A 34-Step Guide To String Theory, As Explained By Cats
Now it all makes sense.
When you jump into the air, you fall back to the ground. Because gravity.
Isaac Newton first described the force of gravity. But he couldn't really explain how it worked.
Matter bends space, and that's how gravity is transmitted.
It was Albert Einstein who worked this out, several centuries after Newton's discovery.
A mathematician called Theodore Kaluza tried to explain another fundamental force – the interaction of electricity with magnetism – in the same way.
He imagined that the universe had four dimensions instead of three.
Then he worked out what equations would describe this universe.
Three of them were the same as Newton's gravity equations that describe our own universe.
And there was one more. The final equation appeared to describe electromagnetism perfectly.
Of course, the extra dimension these equations needed to work was nowhere to be seen.
Physicists Oskar Klein suggested that the extra dimension was so tiny and curled up that we couldn't see it.
Kaluza and Klein showed that the effect of gravity in the tiny, curled-up dimension would appear to us as electromagnetism.
Sadly, there was a hitch. The details of the theory didn't work out.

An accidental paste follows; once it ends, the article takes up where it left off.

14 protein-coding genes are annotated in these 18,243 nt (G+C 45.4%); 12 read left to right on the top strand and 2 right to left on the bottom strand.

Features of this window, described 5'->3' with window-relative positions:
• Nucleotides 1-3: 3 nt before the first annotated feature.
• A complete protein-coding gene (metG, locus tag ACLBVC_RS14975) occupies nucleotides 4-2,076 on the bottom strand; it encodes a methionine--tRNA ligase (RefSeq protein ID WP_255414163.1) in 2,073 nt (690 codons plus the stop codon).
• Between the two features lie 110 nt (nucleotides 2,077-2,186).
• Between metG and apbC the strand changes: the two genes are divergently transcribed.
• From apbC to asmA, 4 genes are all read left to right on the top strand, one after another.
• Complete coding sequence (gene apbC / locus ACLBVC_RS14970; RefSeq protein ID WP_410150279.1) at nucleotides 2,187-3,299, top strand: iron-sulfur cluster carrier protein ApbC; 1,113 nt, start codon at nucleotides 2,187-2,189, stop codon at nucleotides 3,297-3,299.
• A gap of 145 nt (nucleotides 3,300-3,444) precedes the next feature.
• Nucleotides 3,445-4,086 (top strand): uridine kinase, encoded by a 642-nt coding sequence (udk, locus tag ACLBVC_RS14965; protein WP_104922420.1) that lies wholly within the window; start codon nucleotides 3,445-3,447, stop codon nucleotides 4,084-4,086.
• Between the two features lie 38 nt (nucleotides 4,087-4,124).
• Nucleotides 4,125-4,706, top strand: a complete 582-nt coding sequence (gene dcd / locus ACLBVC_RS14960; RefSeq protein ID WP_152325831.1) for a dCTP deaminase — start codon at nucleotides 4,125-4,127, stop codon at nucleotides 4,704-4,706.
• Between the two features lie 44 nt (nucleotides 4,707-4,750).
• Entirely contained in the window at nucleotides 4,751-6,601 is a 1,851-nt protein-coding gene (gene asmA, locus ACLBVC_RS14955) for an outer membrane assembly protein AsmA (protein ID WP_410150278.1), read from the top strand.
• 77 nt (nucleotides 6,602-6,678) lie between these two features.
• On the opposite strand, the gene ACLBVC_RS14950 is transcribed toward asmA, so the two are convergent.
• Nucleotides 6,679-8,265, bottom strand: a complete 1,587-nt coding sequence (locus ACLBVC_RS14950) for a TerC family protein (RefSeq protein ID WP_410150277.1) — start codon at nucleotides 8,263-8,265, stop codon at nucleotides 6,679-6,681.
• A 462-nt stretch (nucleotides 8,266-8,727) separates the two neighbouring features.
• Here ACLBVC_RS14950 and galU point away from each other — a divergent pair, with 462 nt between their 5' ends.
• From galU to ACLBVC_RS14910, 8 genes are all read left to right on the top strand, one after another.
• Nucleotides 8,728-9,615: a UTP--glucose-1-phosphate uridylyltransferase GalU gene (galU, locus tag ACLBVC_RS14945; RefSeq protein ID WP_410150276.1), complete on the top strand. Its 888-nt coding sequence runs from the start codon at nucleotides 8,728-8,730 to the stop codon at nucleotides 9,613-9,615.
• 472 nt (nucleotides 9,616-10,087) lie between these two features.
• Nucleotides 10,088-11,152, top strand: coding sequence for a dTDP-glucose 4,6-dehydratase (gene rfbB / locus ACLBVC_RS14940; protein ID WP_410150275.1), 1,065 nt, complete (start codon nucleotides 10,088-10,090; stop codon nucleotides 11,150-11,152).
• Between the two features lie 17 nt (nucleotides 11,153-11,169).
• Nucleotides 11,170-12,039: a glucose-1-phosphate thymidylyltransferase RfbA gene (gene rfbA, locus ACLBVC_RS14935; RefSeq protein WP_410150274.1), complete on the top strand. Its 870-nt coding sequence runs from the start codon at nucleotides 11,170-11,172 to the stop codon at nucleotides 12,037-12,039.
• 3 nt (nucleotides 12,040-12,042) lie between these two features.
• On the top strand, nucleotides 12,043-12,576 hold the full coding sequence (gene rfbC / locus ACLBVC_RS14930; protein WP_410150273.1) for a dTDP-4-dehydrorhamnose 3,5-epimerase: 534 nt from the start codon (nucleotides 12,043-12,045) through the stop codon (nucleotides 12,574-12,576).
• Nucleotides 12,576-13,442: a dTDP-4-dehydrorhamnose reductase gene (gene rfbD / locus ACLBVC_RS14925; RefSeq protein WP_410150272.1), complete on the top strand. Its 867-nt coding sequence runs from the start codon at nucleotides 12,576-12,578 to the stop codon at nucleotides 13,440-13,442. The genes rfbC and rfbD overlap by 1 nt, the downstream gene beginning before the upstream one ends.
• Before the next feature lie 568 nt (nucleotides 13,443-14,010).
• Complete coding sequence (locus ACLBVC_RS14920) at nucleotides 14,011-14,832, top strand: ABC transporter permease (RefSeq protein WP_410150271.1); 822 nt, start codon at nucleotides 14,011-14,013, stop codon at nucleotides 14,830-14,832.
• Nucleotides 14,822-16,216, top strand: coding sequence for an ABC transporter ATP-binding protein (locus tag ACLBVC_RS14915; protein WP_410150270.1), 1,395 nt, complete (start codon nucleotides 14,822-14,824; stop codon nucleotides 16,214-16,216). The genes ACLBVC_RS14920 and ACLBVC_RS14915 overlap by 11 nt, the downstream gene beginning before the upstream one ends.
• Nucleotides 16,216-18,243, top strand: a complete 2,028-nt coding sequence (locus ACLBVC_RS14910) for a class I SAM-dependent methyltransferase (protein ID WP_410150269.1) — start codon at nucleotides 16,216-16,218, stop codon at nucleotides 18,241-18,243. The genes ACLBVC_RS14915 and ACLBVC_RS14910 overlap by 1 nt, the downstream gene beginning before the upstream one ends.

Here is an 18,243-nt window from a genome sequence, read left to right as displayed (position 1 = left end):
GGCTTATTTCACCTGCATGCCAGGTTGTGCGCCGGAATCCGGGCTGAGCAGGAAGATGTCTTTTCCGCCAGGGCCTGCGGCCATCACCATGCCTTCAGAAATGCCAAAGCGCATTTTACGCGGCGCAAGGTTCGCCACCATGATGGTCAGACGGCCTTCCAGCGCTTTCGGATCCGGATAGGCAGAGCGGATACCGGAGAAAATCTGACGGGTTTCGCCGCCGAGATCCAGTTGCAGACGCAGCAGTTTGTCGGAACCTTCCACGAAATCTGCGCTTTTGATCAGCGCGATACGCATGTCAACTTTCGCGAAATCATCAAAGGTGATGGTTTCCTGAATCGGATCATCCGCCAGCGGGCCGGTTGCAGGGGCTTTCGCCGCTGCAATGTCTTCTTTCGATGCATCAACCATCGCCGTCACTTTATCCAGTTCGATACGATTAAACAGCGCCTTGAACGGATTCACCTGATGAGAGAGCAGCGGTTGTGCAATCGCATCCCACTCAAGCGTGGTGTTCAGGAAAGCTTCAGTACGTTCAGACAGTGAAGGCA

So it went away for a few years.
And scientists got on with working out what the universe is made of.
Right now we think particles like quarks (they’re the ones inside protons and neutrons) and electrons are the smallest things that make up the universe.
But string theory says there could be something smaller: vibrating strings of energy.
These strings vibrate in different patterns.
Each pattern creates a different particle, such as an electron or a photon.
String theory unites the tiniest scales of the universe with the biggest.
But maths says string theory doesn’t work in a three-dimensional universe.
It only works in a universe with 10 dimensions of space and time.
Which takes us back to the idea that there are small, curled-up dimensions we can’t see.
These dimensions fold in on themselves and intertwine.
The shape of the extra dimensions affects how the strings can vibrate.
Which affects what particles they are, and what the universe looks like.
If these strings exist they're a millionth of a billionth of a billionth of a billionth of a centimetre long.
Which means we can't see them with our current particle accelerators.
There are several different versions of string theory.
In some theories the strings exist in closed loops. In others, they are open.
Some string theories require the universe to obey something called supersymmetry.
Supersymmetry says each particle we've found so far has a partner particle.
Evidence for supersymmetry would be good evidence that some version of string theory might be right.
As would finding hidden, tiny, curled-up dimensions.
The imprint of extra dimensions might even be visible in radiation left over from the Big Bang.
But right now, physicists are divided about whether any this evidence will ever appear.
More on Kaluza and Klein's extra dimension here, and how that applies to string theory's ten dimensions.
Keep up with the latest daily buzz with the BuzzFeed Daily newsletter!